Making a Tree Prop: Part Two

The 10 foot tree build began with the trunk. I was able to get most of what I needed from my local OSH Hardware.

I decided it would be 7 feet high, leaving room for another 3 feet or so of branches. I used 12 inch wide concrete form tubes. The ones in stock were only 4 feet high so I needed two (cutting one down to 3 feet high). I glued and screwed four 1x2 furring strips inside the first tube. These act as ribs reinforcing the trunk and also became where I added shelf brackets securing it to a 36 inch plywood round base. Seeing the brackets was okay since they'll eventually be hidden. At this point, I was planning to create bark texture over everything with a few coats of quick drying Fix-It-All compound (that idea changes down the line).


Some advice if you ever buy concrete tubes from the average hardware store... bring a tape measure. The labeled width size is never true. Some are dead on, some a bit larger, some a bit smaller and often impossible to find matching pairs. I wanted smaller widths allowing for the extra thickness the final texture coating would add (making it the true 12" noted on the plan that Vickie was knitting her pieces by). The next available size down was 10 inch wide, a little too small.

Having said that, one tube was the perfect size (111/4 inches), the other too wide (a hair over 12 inches). I split the larger one and cut 3/4 inches off an edge.


I needed to seam it together again along one of the furring strip ribs. Placing on top, I centered the split along one of the ribs and screwed the opposite solid side to a rib there holding it in place. To suture it up, I added thick bead of wood glue along the supporting rib and started staple gunning the seam together from the bottom up.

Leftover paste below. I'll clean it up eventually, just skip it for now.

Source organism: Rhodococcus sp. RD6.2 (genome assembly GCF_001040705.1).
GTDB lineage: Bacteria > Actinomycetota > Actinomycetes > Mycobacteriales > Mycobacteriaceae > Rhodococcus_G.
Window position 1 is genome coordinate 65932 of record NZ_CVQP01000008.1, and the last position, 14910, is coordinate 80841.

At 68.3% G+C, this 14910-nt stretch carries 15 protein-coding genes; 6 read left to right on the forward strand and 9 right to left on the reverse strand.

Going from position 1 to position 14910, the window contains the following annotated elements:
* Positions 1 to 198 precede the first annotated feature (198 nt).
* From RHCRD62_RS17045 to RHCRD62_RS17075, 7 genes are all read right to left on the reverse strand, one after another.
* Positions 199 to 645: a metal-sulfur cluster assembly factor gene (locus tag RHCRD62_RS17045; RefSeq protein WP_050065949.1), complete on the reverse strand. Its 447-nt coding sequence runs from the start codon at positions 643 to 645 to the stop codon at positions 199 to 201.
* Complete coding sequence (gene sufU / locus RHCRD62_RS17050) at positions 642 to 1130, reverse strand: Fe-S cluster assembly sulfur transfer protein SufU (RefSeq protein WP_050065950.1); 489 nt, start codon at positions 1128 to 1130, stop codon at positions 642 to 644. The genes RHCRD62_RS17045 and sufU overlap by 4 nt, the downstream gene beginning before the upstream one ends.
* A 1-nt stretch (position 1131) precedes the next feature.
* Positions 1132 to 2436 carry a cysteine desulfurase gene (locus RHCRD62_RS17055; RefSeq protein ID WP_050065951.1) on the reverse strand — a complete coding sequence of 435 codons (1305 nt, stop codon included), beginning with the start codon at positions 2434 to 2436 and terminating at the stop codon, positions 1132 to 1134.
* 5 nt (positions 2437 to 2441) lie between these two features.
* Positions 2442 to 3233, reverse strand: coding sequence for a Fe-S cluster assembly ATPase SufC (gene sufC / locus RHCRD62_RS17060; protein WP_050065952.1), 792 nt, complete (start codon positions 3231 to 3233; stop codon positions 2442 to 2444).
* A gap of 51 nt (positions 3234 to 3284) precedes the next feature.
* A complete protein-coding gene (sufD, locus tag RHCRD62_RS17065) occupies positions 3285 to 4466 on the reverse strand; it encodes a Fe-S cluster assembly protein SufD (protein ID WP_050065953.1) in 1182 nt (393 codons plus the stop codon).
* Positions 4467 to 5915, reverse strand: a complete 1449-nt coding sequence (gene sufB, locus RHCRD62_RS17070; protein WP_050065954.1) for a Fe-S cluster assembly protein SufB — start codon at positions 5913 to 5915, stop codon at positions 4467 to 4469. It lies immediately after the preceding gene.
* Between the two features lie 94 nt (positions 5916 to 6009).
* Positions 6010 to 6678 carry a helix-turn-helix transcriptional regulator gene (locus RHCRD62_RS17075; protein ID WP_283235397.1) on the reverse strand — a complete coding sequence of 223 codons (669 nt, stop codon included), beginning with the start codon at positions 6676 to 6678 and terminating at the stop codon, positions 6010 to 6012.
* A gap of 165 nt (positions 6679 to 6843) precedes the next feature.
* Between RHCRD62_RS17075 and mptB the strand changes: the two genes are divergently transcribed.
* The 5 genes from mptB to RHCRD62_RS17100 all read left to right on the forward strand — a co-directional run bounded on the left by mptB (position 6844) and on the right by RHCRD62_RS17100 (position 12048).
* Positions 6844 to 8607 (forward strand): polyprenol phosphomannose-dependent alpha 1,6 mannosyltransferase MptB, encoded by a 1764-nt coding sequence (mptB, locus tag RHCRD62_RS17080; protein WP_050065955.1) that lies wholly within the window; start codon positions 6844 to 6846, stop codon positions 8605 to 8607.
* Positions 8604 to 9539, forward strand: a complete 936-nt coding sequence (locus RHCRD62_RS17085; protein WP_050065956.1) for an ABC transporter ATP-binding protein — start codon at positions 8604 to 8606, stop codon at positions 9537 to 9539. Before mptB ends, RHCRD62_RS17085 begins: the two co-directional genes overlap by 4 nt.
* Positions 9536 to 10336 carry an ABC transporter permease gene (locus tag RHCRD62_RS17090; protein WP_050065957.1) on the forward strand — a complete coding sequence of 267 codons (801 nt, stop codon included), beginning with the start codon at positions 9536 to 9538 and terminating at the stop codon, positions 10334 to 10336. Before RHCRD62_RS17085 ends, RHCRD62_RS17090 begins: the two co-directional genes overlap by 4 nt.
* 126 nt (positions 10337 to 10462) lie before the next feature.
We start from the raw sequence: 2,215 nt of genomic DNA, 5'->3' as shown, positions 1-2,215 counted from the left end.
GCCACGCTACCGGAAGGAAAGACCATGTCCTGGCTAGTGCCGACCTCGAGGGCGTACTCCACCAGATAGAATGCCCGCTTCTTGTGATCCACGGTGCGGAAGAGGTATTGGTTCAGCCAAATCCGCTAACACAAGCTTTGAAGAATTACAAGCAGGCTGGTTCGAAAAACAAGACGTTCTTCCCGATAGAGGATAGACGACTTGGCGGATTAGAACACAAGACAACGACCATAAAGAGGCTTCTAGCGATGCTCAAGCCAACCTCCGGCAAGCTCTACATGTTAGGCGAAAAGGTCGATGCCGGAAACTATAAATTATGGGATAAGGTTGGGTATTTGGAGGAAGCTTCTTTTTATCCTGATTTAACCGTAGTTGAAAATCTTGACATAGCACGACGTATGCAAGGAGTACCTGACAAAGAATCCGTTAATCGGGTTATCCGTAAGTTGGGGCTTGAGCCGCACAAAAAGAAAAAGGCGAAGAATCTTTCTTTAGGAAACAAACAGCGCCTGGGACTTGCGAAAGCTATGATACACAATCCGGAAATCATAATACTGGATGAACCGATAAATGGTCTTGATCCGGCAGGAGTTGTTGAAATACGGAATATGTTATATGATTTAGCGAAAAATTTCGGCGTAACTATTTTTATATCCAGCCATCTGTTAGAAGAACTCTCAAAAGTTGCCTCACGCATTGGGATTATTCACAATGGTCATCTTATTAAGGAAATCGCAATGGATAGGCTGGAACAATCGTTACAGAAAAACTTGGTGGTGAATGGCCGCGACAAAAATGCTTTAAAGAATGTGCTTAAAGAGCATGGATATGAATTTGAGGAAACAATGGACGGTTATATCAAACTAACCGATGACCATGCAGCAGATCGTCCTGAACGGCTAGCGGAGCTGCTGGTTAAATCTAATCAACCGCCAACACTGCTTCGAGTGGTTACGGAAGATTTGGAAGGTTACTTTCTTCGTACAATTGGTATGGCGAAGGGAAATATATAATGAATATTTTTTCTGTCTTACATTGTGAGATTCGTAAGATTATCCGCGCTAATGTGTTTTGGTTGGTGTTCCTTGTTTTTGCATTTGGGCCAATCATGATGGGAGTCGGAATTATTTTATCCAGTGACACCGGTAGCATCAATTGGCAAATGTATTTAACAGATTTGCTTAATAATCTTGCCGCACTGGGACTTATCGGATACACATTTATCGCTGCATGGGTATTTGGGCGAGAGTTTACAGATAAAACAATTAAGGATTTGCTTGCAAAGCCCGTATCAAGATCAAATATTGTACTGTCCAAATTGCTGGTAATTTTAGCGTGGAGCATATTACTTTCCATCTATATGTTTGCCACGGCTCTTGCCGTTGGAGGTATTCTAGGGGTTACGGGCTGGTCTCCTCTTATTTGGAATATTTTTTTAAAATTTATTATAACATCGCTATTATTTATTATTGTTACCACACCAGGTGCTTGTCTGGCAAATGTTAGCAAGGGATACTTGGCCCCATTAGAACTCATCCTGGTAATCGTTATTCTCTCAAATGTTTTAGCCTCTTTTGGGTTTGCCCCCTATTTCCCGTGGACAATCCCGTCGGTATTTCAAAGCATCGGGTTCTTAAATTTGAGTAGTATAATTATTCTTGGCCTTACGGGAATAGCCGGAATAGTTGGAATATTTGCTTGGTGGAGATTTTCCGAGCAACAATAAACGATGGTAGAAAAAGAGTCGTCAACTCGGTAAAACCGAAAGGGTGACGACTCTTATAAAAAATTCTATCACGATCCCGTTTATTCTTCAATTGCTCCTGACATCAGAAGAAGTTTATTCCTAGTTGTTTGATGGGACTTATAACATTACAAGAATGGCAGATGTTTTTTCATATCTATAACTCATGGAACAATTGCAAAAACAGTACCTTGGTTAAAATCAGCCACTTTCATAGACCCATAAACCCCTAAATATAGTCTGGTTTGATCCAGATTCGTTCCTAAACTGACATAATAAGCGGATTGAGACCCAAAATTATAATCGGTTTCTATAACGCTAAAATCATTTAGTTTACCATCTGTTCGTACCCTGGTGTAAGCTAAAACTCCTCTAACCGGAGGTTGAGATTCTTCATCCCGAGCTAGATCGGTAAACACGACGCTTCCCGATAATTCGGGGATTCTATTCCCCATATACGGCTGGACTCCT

I discovered that the tube was warping a bit being split and the tension created squeezing the edges together for a tight fit was enough to pull the staples out as I went along. It was like some old slapstick comedy routine. I'd add one staple and two below would pop out. I'd re-staple those and one above would pop out. The glue was drying so I had to work fast before it got worse. I ended up using countless screws and a few washers.


Not my finest example of craftsmanship (the Frankenstein monster had more appealing stitches), but it did the trick and was nice and secure. Besides the scar will never be seen once finished.


Next in Part Three... making branches!

2 comments:

  1. great idea been looking for something like this

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  2. I'm curious to know how this turned out. Were there subsequent posts that never made it up? Thanks!

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